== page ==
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Along with Bobby Darin and Rare Earth, Chris Clark was one of a relative handful of white artists signed to Motown Records; she also went a good deal farther with the company in her creative career than any other white artist (and most artists, period) who ever recorded there. The Los Angeles-born Clark was discovered by Motown California talent representative Hal Davis (who had also pointed Brenda Holloway their way), who arranged an audition for her with Berry Gordy in Detroit. Gordy hated the songs on her demo but loved her voice, and she was signed to Motown at age 18. Clark was wise beyond her years, especially in the ways of music, having spent a big part of her youth around jazz musicians. Her voice was suited to the harder, bluesier side of R&B, and Gordy gave her one of the raunchier singles ever to come out of the label, "Do Right Baby, Do Right," as her debut. The two started writing songs together, including "I Want to Go Back There Again," and she ended up just as involved on the creative side of the business as the performing side, assisting and advising Gordy in his work on behalf of several artists' careers. Additionally, the two were involved personally for years.

Her own biggest hit, released in 1966 on the Motown subsidiary VIP label, was "Love's Gone Bad," authored by Holland-Dozier-Holland, which reached number 41 on the R&B chart and went to number 105 in the pop listings. That led to her first LP, Soul Sounds, released in 1967; as much a compilation of singles as a real album, it contained the hit as well as "Do Right Baby, Do Right," her killer rendition of "Day by Day or Never," and Clark's version of Smokey Robinson's "From Head to Toe." Although she never made a deep or lasting impression in America -- where her race and sound, as well as her interracial romance with Gordy, touched on some very raw and sensitive issues -- Clark was embraced in England, where audiences dubbed her "the White Negress" and meant it as a compliment. She was responsible for a string of good singles that weren't hits, among them "I Want to Go Back There Again" and "Whisper You Love Me Boy." She was also an imposing figure on stage, six feet tall and platinum blonde; between the looks and the voice she might've been America's Dusty Springfield, although she never had the kind of chart action that Springfield did.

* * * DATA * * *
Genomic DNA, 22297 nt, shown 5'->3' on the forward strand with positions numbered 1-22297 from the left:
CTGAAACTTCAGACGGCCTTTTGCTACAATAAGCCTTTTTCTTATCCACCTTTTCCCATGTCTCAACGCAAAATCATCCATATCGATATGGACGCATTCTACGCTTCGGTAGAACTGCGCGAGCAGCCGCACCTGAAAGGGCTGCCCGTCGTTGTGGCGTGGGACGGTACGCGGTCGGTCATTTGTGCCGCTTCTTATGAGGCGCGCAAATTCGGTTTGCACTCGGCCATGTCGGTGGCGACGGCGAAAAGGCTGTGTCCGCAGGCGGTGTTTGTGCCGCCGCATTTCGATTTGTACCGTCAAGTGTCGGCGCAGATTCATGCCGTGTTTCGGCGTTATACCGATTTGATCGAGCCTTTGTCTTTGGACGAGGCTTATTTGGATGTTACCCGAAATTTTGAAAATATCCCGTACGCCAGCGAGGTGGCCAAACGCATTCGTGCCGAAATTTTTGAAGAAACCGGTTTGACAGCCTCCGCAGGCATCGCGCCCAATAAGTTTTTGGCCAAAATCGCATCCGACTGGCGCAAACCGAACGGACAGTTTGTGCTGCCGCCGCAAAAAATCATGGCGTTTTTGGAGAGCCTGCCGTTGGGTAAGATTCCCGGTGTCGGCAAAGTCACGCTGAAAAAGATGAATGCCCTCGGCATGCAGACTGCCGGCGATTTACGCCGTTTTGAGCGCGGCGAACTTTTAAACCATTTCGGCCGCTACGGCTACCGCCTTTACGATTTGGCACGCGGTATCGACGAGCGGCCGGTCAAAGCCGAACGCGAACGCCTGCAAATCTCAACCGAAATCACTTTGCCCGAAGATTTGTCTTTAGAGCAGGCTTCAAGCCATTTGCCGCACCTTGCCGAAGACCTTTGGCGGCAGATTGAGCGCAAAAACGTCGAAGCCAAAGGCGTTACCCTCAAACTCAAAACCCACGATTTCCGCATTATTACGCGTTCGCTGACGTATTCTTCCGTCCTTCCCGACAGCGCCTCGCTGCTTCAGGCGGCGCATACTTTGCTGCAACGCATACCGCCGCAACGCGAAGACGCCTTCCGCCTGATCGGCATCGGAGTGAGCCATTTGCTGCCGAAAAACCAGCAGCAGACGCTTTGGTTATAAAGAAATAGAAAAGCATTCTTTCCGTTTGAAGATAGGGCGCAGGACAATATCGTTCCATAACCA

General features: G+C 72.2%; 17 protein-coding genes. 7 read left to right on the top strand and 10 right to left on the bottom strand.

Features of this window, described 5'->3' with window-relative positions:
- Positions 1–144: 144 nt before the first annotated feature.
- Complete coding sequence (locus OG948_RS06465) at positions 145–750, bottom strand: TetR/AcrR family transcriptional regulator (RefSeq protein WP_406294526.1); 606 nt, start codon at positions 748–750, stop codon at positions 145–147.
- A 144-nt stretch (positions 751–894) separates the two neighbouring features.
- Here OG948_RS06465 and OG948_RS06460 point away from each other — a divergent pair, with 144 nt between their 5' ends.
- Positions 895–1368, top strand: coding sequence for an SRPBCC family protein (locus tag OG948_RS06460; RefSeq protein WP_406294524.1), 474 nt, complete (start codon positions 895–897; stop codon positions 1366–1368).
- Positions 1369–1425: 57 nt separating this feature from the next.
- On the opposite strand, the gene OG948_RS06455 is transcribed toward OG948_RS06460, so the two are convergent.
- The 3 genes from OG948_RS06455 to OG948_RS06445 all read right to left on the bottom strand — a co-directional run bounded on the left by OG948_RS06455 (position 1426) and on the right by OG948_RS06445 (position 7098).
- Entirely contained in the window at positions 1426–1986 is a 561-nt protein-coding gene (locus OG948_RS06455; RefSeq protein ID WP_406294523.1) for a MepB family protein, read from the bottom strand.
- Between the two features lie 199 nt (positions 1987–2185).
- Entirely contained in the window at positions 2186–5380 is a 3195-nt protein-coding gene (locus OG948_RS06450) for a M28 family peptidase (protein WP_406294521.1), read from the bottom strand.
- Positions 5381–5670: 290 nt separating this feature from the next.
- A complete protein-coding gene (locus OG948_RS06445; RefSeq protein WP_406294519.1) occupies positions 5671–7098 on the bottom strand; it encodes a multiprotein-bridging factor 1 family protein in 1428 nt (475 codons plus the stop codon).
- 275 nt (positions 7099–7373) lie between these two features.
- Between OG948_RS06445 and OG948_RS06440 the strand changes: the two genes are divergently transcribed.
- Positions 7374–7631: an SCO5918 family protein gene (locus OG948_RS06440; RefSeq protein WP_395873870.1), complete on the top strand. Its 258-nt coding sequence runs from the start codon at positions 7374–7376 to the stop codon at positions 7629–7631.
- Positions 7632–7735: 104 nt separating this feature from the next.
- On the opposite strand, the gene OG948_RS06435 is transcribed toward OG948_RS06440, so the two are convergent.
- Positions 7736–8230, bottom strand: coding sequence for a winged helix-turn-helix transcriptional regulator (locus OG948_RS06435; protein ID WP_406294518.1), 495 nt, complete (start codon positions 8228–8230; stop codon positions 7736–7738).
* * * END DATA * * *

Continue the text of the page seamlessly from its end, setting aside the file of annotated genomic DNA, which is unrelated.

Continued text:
In 1969, Gordy decided to put Clark's abilities to use behind the scenes by making her vice president in charge of the record label's new film division. It was in this capacity that she grabbed a little chunk of the glory from the one major hit spawned by Motown's jump into movies; with Terence McCloy and Susan dePasse, she co-authored the screenplay for Lady Sings the Blues and snagged an Academy Award nomination. Clark also had a talent for photography, which she used on behalf of numerous Motown artists, and became an executive at the company. She was in charge of the company's creative affairs from 1981 until 1989, when she left Motown. Clark later recorded for the Motorcity label. ~ Bruce Eder, Rovi